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Memory Timings Explained

TRAS The TRAS timing can be typically be set to 5, 6, and 7. TRAS is a timing that has little effect on performance, but has a huge effect on the maximum stable speed your RAM can run. We recommend always using the slowest ( highest number ) TRAS setting available; usually on AMD motherboards this would be 6 or on P4 boards this would be 7.

Row Precharge Time
This item controls the number of cycles for Row Address Strobe (RAS) to be allowed to precharge. If Insufficient time is allowed for the RAS to accumulate its charge before DRAM refresh, refresh may be incomplete and DRAM may fail to retain data.  2T or 3T

RAS Pulse Width This setting allows you to select the number of clock cycles allotted for the RAS pulse width, according to DRAM specs. The lower this is set the faster RAM performance. 6T,5T

Bank Interleave This files selects 2-bank or 4-bank interleave for the installed RAM. Disabled, 2-way and 4-way.

Basically, a bank activate command can open one bank at the time and then the readout will occur after tRCD and CAS-DL. However, simultaneously, the memory controller can issue another bank activate command in the cycle after the first command was issued and, thus open the next bank. If the controller knows that the next set of data is going to be in a different bank, it can issue read commands to the next location without trashing the first bank's data burst.

Burst length This is a technique that DRAM uses to predict the address of the next memory location to be accessed after the first address is accessed. 4QW, 8QW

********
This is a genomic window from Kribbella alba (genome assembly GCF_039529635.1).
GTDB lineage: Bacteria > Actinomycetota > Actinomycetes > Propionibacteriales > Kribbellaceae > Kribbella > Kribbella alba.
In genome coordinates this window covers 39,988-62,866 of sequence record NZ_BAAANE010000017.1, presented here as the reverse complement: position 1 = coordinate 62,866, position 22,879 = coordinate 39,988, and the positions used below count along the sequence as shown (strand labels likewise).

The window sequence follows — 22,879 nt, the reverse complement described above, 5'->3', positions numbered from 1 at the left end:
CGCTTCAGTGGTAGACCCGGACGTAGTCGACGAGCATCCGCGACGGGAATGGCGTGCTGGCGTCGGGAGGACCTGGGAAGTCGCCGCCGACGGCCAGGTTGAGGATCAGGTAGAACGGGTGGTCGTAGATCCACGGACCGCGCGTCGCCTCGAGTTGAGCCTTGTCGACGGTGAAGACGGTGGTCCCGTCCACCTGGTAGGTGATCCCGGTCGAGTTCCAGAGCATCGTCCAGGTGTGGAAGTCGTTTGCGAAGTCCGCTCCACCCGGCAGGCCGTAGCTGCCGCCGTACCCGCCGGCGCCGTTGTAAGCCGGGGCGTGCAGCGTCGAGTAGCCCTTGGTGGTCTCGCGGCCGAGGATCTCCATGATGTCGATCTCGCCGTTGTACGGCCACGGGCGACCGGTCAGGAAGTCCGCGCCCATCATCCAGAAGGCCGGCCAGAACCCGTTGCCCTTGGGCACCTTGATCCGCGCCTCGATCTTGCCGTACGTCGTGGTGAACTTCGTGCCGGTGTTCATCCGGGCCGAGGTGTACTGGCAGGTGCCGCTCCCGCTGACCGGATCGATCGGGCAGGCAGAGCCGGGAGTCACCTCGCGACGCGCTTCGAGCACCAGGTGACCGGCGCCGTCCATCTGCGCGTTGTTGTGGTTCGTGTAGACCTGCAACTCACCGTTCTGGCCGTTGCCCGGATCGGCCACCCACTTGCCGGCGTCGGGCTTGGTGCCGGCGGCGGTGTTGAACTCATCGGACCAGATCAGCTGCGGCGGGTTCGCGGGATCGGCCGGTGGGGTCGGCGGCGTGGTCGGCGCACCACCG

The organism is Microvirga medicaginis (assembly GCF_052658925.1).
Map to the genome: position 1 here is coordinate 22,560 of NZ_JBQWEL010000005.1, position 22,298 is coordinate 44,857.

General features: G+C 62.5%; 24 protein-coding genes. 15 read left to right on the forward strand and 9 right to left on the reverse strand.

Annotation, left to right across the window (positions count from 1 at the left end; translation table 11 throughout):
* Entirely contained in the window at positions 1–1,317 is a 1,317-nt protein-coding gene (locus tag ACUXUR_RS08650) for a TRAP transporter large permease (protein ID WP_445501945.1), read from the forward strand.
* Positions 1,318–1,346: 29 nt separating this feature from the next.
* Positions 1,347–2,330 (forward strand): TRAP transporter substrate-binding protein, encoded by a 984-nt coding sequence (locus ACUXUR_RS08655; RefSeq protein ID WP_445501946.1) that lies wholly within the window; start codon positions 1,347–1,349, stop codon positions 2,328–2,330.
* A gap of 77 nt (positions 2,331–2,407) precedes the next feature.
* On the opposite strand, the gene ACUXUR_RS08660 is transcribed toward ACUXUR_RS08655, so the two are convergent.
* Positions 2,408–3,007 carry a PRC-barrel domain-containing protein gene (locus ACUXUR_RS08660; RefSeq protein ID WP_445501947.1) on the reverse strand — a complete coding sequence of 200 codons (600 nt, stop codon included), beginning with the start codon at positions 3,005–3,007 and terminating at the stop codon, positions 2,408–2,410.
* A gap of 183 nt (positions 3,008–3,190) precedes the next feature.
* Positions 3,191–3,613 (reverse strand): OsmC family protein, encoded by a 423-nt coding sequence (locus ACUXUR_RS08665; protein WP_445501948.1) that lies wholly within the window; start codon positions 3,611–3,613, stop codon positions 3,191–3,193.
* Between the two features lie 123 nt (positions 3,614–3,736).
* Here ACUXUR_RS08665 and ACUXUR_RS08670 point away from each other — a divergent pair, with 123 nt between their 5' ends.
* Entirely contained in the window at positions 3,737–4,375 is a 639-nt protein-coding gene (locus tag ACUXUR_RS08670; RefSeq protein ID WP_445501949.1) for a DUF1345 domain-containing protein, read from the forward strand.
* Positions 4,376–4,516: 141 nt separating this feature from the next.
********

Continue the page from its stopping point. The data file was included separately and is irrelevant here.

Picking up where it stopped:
Command Rate This is the setting that selects the speed of the SDRAM signal controller. If set to 1T the memory controller is running in synchronization with your bus speed. 1T will increase your memory bandwidth but a LOT of memory brands will really have trouble running this at decent speeds. This setting will have to be played with a LOT while your increasing your FSB speed. It does in fact increase your memory bandwidth but will often lower your max bus speed so much that it just isn't worth using.

ECC "ECC" stands for "Error Checking and Correction". When ECC is enabled in the BIOS the memory check will take considerably longer than it does with normal RAM. you will just have to be patient. It does not show any special messages or any info telling you why it is taking so long. ECC RAM is more expensive. On a stick of RAM that has 8 modules a ninth will need to be added for error checking. on a 16 module stick 2 more modules will be added. The added modules are what increase the price. This will hinder your performance slightly and isn't needed by us. It's geared more towards the server market.This feature is similiar to parity back in the old days. Most of the BSOD's we always saw in the win9x days get healed by having ECC memory. Commonly RAM will have an error about once a month if it is being run 24 hours a day.


Written By: Martin Krohn
Date: 2-29-04
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